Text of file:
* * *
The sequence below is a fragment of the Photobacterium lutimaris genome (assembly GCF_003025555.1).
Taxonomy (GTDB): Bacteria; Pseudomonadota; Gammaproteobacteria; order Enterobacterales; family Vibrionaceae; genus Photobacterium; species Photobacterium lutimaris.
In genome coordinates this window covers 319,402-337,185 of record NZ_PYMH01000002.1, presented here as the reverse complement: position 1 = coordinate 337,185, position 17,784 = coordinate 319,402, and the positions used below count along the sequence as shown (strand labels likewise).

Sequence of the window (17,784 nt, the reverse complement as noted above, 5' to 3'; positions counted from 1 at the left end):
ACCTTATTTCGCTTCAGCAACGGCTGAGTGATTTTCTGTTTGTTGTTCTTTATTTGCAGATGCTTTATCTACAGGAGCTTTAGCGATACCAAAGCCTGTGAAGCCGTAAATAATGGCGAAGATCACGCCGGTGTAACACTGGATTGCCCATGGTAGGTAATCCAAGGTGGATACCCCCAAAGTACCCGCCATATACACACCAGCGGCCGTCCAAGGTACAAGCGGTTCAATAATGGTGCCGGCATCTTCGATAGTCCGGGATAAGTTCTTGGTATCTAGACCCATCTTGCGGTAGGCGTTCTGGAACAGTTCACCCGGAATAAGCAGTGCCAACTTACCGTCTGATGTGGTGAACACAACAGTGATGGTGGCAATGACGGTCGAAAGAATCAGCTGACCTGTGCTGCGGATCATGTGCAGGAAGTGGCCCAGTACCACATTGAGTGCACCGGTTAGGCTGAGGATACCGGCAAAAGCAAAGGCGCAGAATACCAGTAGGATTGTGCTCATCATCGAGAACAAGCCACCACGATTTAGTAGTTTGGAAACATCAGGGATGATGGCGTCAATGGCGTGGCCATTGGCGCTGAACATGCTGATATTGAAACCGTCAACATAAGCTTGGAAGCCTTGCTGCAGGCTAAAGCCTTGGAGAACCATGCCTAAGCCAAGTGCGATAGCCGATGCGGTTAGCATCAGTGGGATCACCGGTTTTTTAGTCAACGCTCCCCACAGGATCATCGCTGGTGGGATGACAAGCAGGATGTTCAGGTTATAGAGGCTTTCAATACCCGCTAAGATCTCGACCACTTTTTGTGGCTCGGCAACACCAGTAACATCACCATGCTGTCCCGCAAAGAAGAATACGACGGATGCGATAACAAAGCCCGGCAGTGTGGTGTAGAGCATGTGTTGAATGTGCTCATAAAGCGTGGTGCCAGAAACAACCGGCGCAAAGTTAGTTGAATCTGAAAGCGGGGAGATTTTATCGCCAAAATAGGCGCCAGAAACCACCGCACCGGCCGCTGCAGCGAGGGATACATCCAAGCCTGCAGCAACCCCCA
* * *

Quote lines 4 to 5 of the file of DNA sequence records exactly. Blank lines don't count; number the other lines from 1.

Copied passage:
Sequence of the window (17,784 nt, the reverse complement as noted above, 5' to 3'; positions counted from 1 at the left end):
ACCTTATTTCGCTTCAGCAACGGCTGAGTGATTTTCTGTTTGTTGTTCTTTATTTGCAGATGCTTTATCTACAGGAGCTTTAGCGATACCAAAGCCTGTGAAGCCGTAAATAATGGCGAAGATCACGCCGGTGTAACACTGGATTGCCCATGGTAGGTAATCCAAGGTGGATACCCCCAAAGTACCCGCCATATACACACCAGCGGCCGTCCAAGGTACAAGCGGTTCAATAATGGTGCCGGCATCTTCGATAGTCCGGGATAAGTTCTTGGTATCTAGACCCATCTTGCGGTAGGCGTTCTGGAACAGTTCACCCGGAATAAGCAGTGCCAACTTACCGTCTGATGTGGTGAACACAACAGTGATGGTGGCAATGACGGTCGAAAGAATCAGCTGACCTGTGCTGCGGATCATGTGCAGGAAGTGGCCCAGTACCACATTGAGTGCACCGGTTAGGCTGAGGATACCGGCAAAAGCAAAGGCGCAGAATACCAGTAGGATTGTGCTCATCATCGAGAACAAGCCACCACGATTTAGTAGTTTGGAAACATCAGGGATGATGGCGTCAATGGCGTGGCCATTGGCGCTGAACATGCTGATATTGAAACCGTCAACATAAGCTTGGAAGCCTTGCTGCAGGCTAAAGCCTTGGAGAACCATGCCTAAGCCAAGTGCGATAGCCGATGCGGTTAGCATCAGTGGGATCACCGGTTTTTTAGTCAACGCTCCCCACAGGATCATCGCTGGTGGGATGACAAGCAGGATGTTCAGGTTATAGAGGCTTTCAATACCCGCTAAGATCTCGACCACTTTTTGTGGCTCGGCAACACCAGTAACATCACCATGCTGTCCCGCAAAGAAGAATACGACGGATGCGATAACAAAGCCCGGCAGTGTGGTGTAGAGCATGTGTTGAATGTGCTCATAAAGCGTGGTGCCAGAAACAACCGGCGCAAAGTTAGTTGAATCTGAAAGCGGGGAGATTTTATCGCCAAAATAGGCGCCAGAAACCACCGCACCGGCCGCTGCAGCGAGGGATACATCCAAGCCTGCAGCAACCCCCA